Saturday, December 23, 2006

Interesting

The Christianity research team The Barna Group has listed its choices for the "12 Most Significant Religious Findings from 2006 Surveys." The list includes some pretty interesting stats. Here are a few...

  • Although large majorities of the public claim to be “deeply spiritual” and say that their religious faith is “very important” in their life, only 15% of those who regularly attend a Christian church ranked their relationship with God as the top priority in their life. As alarming as that finding was, its significance was magnified by research showing that on average pastors believe that 70% of the adults in their congregation consider their relationship with God to be their highest priority in life.

  • The notion of personal holiness has slipped out of the consciousness of the vast majority of Christians. While just 21% of adults consider themselves to be holy, by their own admission large numbers have no idea what “holiness” means and only one out of every three (35%) believe that God expects people to become holy.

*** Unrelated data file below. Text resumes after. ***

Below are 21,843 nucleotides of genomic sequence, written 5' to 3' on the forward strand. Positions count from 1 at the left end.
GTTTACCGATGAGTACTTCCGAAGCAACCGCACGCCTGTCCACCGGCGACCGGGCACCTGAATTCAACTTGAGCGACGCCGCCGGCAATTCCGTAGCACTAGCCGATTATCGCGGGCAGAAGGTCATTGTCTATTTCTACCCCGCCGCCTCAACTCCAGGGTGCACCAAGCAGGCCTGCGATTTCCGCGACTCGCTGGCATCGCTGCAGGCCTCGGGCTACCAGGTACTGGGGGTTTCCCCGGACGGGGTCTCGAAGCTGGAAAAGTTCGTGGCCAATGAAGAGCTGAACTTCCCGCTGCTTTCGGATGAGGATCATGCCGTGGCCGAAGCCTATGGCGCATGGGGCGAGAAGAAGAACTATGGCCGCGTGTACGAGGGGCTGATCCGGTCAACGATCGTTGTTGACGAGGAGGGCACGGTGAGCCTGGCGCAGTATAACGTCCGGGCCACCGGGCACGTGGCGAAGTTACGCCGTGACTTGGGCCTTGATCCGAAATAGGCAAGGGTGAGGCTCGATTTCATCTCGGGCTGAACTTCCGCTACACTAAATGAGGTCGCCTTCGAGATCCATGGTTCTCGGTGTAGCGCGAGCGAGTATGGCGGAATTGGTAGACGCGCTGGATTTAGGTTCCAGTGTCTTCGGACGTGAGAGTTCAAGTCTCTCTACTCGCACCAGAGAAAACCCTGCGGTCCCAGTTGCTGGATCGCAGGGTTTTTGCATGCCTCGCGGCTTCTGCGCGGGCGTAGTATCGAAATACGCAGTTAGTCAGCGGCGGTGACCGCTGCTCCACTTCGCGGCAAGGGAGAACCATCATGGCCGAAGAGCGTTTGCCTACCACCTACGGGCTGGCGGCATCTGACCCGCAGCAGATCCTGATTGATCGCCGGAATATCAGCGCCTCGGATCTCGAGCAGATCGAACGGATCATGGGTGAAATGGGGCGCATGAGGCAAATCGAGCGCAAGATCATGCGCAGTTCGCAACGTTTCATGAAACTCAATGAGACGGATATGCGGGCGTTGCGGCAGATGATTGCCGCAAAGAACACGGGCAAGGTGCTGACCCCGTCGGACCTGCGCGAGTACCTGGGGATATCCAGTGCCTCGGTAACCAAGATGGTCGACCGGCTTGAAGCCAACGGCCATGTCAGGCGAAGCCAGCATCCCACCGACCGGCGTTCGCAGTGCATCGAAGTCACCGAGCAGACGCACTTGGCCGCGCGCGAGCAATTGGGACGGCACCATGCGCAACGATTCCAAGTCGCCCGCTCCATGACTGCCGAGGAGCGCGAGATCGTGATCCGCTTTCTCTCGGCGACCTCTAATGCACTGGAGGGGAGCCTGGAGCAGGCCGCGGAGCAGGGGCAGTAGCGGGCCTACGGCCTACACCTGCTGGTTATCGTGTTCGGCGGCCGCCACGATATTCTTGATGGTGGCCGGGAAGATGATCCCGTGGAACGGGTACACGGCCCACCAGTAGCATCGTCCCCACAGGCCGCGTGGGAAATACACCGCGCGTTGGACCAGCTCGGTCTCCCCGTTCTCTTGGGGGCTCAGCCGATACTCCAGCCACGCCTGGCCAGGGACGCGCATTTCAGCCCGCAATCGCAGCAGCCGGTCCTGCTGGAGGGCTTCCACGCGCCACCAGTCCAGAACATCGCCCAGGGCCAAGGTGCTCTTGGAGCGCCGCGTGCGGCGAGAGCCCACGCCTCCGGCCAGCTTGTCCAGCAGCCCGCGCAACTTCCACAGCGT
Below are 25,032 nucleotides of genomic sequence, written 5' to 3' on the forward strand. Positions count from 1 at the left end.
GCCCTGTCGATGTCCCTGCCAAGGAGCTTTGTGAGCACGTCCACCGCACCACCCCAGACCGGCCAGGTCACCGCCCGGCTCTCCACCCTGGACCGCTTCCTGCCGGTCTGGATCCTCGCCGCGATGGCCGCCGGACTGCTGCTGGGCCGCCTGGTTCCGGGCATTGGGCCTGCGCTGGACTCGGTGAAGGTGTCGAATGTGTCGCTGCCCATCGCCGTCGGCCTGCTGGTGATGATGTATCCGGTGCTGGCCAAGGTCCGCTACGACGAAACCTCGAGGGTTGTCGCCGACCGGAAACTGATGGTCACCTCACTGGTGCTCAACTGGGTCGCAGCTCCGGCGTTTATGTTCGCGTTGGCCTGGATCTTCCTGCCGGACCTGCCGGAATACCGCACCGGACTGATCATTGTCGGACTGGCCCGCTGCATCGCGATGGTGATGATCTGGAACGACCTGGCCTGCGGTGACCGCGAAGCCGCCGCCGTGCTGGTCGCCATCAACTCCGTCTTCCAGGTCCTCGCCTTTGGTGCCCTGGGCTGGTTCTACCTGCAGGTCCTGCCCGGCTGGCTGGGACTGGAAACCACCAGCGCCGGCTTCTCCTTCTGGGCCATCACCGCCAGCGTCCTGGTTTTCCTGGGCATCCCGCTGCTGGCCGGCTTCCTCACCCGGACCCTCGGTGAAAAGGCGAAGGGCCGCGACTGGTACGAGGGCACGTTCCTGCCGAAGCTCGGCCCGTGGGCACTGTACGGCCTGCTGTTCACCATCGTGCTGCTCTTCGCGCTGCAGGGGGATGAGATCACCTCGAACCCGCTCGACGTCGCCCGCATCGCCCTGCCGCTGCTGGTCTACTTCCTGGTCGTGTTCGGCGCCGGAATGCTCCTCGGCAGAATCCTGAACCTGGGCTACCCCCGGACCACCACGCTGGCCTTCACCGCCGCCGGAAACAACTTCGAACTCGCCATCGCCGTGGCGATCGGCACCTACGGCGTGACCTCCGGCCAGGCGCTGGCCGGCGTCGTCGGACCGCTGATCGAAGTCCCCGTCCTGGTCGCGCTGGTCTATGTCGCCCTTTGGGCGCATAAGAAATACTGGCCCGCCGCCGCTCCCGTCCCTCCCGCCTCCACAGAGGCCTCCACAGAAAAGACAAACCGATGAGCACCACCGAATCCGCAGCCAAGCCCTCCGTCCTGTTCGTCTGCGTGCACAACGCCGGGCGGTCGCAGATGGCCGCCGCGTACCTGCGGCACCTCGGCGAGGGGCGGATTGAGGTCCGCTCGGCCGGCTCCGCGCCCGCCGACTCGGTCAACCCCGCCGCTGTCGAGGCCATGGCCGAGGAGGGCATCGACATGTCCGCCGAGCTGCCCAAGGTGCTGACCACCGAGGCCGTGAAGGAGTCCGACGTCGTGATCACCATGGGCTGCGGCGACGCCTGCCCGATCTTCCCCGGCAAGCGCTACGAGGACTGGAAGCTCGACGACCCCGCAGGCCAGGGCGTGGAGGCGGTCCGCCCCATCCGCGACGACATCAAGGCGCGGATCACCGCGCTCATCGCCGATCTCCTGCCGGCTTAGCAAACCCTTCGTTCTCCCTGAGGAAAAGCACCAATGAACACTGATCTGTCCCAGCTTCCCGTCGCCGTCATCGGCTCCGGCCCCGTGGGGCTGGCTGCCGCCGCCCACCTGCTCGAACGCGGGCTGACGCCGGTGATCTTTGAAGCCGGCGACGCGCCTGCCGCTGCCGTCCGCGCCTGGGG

• Most Americans have a period of time during their teen years when they are actively engaged in a church youth group. However, Barna’s tracking of young people showed that most of them had disengaged from organized religion during their twenties.

  • Seven out of ten parents claim they are effective at developing the spiritual maturity of their children, but the Barna survey among 8-to-12-year-olds discovered that only one-third of them say a church has made “a positive difference” in their life; one-third contend that prayer is very important in their life; most of them would rather be popular than to do what is morally right. In fact, “tweeners” (those ages 8 to 12) deem their family to be vitally important in their life, but just 57% said they look forward to spending time with their family and only one out of every three say it is easy for them to talk to their parents about things that matter to them.

  • Five of the highest-profile Christian leaders – Rick Warren, Joel Osteen, James Dobson, Tim LaHaye and T.D. Jakes – were unknown to a majority of the population. Most of those leaders were also unknown to most born again Christians.
  • Click HERE to read more of their findings.

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